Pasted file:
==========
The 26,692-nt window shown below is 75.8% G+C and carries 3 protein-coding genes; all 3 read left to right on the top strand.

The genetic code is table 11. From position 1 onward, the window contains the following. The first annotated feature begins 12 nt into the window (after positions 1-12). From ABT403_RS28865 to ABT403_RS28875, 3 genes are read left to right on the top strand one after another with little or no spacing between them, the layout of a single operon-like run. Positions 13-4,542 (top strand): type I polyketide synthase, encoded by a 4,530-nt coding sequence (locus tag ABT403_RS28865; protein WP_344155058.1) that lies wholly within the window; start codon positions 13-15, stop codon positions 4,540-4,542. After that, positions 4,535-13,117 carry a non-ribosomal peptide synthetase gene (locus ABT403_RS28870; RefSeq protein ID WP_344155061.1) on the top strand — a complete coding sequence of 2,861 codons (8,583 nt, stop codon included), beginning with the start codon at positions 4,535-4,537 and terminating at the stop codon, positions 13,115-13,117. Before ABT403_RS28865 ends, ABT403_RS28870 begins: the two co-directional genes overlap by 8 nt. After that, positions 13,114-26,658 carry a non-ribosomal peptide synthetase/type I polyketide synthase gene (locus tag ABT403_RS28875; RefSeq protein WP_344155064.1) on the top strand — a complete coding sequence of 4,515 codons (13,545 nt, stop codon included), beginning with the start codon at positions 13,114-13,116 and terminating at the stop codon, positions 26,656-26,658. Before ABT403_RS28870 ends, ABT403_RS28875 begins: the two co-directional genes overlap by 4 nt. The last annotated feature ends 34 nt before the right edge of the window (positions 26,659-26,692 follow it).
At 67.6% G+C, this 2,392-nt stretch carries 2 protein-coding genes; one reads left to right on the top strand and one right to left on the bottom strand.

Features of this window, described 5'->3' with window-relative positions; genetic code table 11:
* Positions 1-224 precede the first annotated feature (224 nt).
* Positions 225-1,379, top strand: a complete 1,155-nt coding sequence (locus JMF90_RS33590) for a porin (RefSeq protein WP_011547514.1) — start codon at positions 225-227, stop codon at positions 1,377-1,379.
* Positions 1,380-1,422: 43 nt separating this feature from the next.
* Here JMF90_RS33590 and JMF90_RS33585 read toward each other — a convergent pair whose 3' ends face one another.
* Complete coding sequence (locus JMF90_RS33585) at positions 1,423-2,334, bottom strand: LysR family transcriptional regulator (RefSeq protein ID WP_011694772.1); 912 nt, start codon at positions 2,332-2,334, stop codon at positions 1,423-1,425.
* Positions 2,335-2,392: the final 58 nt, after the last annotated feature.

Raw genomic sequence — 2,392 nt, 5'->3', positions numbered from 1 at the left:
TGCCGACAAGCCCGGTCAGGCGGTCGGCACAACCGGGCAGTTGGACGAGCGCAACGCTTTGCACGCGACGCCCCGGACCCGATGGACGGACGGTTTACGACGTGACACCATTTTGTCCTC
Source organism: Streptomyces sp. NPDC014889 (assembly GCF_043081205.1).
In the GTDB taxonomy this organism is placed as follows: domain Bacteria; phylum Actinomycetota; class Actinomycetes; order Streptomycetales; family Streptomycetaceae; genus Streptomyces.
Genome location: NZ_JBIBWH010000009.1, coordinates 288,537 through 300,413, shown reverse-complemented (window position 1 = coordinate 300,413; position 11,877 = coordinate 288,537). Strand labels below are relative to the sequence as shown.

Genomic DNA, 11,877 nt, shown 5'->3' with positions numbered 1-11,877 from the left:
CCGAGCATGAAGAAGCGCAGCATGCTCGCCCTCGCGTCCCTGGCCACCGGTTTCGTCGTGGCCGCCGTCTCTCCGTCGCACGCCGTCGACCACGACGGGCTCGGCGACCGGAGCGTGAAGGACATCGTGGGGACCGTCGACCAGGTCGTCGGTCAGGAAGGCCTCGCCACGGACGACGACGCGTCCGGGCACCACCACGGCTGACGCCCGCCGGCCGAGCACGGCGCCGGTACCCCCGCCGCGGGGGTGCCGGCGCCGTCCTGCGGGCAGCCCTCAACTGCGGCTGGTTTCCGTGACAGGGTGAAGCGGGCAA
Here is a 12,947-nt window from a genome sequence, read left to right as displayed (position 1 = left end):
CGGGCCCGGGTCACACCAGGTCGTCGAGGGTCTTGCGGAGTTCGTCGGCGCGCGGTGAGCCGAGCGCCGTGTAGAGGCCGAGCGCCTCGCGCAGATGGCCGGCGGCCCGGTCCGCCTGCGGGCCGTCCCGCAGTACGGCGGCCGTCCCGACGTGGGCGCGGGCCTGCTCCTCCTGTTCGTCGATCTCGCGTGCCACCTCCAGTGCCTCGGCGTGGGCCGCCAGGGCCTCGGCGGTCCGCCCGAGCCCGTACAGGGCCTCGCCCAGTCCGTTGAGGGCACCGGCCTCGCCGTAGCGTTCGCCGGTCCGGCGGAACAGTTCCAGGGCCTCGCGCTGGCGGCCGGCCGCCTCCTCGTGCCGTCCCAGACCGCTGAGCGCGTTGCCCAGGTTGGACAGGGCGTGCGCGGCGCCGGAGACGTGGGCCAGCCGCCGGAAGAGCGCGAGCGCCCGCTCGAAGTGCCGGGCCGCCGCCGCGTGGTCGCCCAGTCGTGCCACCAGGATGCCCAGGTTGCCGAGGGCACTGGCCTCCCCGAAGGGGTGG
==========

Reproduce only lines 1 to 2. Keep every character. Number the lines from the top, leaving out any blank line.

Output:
The 26,692-nt window shown below is 75.8% G+C and carries 3 protein-coding genes; all 3 read left to right on the top strand.

The genetic code is table 11. From position 1 onward, the window contains the following. The first annotated feature begins 12 nt into the window (after positions 1-12). From ABT403_RS28865 to ABT403_RS28875, 3 genes are read left to right on the top strand one after another with little or no spacing between them, the layout of a single operon-like run. Positions 13-4,542 (top strand): type I polyketide synthase, encoded by a 4,530-nt coding sequence (locus tag ABT403_RS28865; protein WP_344155058.1) that lies wholly within the window; start codon positions 13-15, stop codon positions 4,540-4,542. After that, positions 4,535-13,117 carry a non-ribosomal peptide synthetase gene (locus ABT403_RS28870; RefSeq protein ID WP_344155061.1) on the top strand — a complete coding sequence of 2,861 codons (8,583 nt, stop codon included), beginning with the start codon at positions 4,535-4,537 and terminating at the stop codon, positions 13,115-13,117. Before ABT403_RS28865 ends, ABT403_RS28870 begins: the two co-directional genes overlap by 8 nt. After that, positions 13,114-26,658 carry a non-ribosomal peptide synthetase/type I polyketide synthase gene (locus tag ABT403_RS28875; RefSeq protein WP_344155064.1) on the top strand — a complete coding sequence of 4,515 codons (13,545 nt, stop codon included), beginning with the start codon at positions 13,114-13,116 and terminating at the stop codon, positions 26,656-26,658. Before ABT403_RS28870 ends, ABT403_RS28875 begins: the two co-directional genes overlap by 4 nt. The last annotated feature ends 34 nt before the right edge of the window (positions 26,659-26,692 follow it).